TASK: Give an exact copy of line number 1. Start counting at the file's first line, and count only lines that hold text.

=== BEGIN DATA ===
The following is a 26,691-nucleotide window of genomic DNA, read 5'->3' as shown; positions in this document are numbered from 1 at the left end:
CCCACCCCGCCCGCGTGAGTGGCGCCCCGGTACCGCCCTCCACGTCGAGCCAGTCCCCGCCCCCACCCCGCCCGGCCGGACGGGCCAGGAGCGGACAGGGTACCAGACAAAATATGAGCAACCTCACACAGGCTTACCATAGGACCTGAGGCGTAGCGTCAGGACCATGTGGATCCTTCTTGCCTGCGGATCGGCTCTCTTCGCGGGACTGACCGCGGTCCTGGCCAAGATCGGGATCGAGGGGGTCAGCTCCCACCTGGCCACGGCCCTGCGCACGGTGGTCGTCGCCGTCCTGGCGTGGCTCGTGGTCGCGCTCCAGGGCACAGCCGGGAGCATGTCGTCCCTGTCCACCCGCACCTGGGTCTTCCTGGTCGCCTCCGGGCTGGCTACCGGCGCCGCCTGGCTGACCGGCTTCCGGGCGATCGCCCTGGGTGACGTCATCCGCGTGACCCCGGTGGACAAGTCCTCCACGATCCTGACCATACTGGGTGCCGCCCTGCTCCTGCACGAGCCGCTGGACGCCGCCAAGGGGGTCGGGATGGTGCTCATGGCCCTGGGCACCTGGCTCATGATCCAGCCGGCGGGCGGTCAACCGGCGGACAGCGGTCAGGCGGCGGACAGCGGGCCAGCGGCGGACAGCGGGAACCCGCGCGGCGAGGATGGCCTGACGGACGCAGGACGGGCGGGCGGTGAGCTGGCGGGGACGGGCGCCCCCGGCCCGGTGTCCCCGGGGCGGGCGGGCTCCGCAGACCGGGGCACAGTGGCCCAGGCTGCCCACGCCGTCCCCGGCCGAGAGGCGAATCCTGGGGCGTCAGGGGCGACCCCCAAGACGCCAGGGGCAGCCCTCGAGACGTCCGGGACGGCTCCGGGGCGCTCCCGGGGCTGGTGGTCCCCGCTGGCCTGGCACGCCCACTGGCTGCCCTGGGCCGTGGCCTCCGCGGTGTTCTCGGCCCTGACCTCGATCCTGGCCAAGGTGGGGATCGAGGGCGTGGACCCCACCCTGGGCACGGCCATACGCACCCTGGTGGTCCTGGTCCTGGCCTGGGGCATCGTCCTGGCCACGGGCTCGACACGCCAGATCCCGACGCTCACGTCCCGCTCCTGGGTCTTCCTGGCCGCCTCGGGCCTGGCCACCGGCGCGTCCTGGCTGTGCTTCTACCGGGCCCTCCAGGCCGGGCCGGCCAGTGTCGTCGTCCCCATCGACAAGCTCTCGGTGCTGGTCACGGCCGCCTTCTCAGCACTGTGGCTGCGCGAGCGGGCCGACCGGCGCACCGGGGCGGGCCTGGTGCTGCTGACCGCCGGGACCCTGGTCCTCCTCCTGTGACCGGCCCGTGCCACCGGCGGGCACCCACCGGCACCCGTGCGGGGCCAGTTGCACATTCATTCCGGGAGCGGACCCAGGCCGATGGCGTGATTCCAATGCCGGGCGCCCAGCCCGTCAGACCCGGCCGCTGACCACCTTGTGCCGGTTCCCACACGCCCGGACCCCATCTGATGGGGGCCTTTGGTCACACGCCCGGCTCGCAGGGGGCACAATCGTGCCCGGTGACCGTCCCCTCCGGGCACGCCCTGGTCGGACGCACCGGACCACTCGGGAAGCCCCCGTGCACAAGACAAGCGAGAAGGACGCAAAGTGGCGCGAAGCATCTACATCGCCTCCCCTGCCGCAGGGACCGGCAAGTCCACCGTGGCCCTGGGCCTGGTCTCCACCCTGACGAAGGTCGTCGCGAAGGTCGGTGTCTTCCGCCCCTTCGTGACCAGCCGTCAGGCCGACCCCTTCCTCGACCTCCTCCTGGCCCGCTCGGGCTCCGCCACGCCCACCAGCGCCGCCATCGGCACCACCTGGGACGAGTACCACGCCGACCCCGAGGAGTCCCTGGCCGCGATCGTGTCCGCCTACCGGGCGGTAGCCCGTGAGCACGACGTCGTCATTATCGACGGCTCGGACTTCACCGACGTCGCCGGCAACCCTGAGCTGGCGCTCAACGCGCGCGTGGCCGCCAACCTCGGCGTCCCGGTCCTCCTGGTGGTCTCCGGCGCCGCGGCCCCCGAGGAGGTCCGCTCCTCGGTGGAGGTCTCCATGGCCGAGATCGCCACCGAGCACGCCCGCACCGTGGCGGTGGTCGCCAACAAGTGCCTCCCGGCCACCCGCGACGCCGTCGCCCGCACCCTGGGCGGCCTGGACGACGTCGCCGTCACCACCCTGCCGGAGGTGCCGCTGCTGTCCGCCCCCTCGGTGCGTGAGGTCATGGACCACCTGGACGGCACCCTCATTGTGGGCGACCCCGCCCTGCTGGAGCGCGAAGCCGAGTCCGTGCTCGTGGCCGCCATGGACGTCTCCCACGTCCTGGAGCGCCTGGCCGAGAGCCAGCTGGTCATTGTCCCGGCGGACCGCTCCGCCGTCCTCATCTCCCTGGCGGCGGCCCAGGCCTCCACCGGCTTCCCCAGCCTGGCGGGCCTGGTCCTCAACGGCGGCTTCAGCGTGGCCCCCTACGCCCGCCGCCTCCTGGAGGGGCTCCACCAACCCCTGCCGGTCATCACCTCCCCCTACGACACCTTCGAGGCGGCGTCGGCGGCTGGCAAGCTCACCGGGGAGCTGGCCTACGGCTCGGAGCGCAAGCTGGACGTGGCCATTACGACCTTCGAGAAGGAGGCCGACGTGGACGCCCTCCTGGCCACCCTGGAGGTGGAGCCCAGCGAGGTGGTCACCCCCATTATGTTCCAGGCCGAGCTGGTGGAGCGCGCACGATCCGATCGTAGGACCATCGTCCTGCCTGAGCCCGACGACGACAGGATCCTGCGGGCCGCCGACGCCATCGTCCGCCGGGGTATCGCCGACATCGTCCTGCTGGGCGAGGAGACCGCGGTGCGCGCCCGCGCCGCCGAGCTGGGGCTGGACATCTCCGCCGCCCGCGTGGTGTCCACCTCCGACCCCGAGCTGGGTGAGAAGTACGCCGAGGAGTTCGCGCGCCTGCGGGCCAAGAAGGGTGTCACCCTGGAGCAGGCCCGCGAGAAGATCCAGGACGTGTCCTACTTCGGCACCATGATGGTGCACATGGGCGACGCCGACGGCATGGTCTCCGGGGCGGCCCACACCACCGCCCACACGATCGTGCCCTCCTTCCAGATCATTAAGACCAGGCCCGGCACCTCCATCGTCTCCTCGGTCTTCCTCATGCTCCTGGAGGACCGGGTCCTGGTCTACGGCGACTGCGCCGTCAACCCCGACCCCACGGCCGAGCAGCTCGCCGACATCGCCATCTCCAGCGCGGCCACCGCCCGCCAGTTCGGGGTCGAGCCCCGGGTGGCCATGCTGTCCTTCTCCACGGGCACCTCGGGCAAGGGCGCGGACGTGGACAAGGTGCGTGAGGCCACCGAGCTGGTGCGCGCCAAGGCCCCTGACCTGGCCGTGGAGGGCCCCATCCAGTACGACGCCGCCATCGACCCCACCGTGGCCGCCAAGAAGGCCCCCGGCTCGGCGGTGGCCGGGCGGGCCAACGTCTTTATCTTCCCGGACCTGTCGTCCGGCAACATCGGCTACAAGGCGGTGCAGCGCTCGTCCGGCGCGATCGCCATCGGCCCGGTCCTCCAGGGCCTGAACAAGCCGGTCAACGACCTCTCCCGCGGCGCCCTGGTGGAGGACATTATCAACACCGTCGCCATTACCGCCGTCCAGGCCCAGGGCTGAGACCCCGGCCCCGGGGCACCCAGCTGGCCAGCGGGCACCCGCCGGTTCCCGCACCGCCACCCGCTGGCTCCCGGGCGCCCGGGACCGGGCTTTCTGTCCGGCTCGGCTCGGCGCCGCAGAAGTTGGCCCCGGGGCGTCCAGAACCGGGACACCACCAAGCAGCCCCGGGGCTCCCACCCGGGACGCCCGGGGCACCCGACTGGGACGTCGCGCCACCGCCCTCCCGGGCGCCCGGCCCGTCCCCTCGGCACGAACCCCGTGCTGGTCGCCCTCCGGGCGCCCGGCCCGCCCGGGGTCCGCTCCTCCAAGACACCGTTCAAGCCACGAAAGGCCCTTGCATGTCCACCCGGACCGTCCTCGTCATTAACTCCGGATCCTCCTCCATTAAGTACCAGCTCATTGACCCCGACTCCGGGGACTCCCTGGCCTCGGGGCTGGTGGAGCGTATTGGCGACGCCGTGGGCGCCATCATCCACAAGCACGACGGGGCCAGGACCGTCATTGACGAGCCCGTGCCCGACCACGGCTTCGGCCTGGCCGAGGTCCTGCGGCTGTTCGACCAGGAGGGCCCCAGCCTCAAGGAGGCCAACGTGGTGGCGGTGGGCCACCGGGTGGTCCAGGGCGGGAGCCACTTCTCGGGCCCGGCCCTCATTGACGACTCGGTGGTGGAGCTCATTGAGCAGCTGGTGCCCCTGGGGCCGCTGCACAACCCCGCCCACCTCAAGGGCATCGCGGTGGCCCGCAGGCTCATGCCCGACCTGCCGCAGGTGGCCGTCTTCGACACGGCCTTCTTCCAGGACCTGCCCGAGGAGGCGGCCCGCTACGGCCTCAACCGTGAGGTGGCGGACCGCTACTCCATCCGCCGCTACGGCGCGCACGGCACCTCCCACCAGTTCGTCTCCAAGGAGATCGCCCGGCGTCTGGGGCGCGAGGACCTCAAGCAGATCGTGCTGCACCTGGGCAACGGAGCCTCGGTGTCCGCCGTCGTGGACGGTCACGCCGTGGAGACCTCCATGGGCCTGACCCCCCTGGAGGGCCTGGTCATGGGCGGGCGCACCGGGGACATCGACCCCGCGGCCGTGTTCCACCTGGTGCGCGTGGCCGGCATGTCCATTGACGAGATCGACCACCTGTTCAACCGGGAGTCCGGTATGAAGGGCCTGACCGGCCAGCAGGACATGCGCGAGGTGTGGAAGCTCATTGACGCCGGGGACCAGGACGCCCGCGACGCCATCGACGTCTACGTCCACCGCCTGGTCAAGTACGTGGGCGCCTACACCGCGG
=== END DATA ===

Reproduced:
The following is a 26,691-nucleotide window of genomic DNA, read 5'->3' as shown; positions in this document are numbered from 1 at the left end: